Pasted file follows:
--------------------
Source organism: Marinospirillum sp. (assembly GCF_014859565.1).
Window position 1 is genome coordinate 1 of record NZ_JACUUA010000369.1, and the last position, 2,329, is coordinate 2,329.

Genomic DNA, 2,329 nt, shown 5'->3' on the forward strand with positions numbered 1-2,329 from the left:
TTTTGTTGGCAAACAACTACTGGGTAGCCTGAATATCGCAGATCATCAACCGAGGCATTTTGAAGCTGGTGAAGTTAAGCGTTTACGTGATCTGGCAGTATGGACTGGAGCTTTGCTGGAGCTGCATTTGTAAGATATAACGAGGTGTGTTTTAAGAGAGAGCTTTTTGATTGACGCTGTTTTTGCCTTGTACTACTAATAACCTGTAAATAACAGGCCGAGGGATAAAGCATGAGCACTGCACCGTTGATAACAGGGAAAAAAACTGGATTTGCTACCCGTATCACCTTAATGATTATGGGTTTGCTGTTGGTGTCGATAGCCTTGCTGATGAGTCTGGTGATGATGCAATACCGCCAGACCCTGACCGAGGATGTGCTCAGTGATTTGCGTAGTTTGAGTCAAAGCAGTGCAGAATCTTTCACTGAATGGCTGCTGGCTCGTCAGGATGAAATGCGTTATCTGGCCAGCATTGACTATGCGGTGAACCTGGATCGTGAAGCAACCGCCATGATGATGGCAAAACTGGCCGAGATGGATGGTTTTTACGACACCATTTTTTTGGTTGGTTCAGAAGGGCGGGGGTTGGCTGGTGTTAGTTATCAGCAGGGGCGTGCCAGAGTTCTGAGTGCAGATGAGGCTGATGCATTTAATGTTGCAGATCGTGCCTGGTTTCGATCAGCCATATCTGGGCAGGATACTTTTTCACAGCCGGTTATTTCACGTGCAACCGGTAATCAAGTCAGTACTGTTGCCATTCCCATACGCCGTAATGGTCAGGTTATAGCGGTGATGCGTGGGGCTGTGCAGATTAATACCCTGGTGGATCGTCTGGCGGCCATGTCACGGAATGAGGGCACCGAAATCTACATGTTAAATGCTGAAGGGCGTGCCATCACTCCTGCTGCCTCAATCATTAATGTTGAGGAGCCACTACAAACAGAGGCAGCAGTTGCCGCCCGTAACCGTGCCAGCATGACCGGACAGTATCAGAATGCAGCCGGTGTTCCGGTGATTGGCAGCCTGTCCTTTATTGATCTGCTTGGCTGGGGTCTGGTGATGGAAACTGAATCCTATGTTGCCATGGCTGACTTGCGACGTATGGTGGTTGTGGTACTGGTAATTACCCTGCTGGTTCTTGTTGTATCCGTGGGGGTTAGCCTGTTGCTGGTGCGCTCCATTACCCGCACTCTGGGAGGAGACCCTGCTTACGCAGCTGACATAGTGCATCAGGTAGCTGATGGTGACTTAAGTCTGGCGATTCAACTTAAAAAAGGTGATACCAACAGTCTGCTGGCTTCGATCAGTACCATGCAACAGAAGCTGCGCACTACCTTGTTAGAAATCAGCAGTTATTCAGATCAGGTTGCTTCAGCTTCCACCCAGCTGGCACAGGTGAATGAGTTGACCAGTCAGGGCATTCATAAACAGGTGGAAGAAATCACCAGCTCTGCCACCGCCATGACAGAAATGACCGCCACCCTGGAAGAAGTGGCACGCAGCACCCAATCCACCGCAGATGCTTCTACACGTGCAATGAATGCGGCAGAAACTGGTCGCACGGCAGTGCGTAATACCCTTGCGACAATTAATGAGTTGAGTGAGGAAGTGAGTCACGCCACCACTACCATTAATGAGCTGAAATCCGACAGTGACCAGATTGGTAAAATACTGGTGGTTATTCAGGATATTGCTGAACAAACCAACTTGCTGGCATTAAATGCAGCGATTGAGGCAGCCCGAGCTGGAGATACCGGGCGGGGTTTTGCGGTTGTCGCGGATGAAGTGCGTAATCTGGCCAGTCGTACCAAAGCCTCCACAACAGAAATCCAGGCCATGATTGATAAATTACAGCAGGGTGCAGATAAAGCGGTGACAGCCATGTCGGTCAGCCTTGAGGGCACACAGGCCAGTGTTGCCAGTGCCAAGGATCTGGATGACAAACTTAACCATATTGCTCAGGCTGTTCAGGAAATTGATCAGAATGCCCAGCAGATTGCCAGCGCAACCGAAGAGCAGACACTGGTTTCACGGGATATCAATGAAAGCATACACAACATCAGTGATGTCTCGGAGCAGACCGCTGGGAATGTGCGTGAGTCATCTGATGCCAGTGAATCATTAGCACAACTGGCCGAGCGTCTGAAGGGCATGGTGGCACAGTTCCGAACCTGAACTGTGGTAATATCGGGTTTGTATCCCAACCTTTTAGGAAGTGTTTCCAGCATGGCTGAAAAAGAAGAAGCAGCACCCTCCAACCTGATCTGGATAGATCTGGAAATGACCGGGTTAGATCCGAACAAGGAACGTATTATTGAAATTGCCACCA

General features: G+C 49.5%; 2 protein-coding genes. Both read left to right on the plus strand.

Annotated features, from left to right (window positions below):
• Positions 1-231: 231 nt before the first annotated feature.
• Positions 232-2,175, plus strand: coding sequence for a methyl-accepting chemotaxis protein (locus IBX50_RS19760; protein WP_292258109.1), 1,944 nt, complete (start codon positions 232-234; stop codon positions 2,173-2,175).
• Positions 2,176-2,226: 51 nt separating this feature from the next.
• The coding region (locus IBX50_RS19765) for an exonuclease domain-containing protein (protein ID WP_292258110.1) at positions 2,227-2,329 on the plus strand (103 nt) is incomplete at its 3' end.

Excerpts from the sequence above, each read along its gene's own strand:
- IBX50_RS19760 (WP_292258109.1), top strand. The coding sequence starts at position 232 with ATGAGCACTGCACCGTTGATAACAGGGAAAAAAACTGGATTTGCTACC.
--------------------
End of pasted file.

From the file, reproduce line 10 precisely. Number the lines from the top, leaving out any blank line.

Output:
• The coding region (locus IBX50_RS19765) for an exonuclease domain-containing protein (protein ID WP_292258110.1) at positions 2,227-2,329 on the plus strand (103 nt) is incomplete at its 3' end.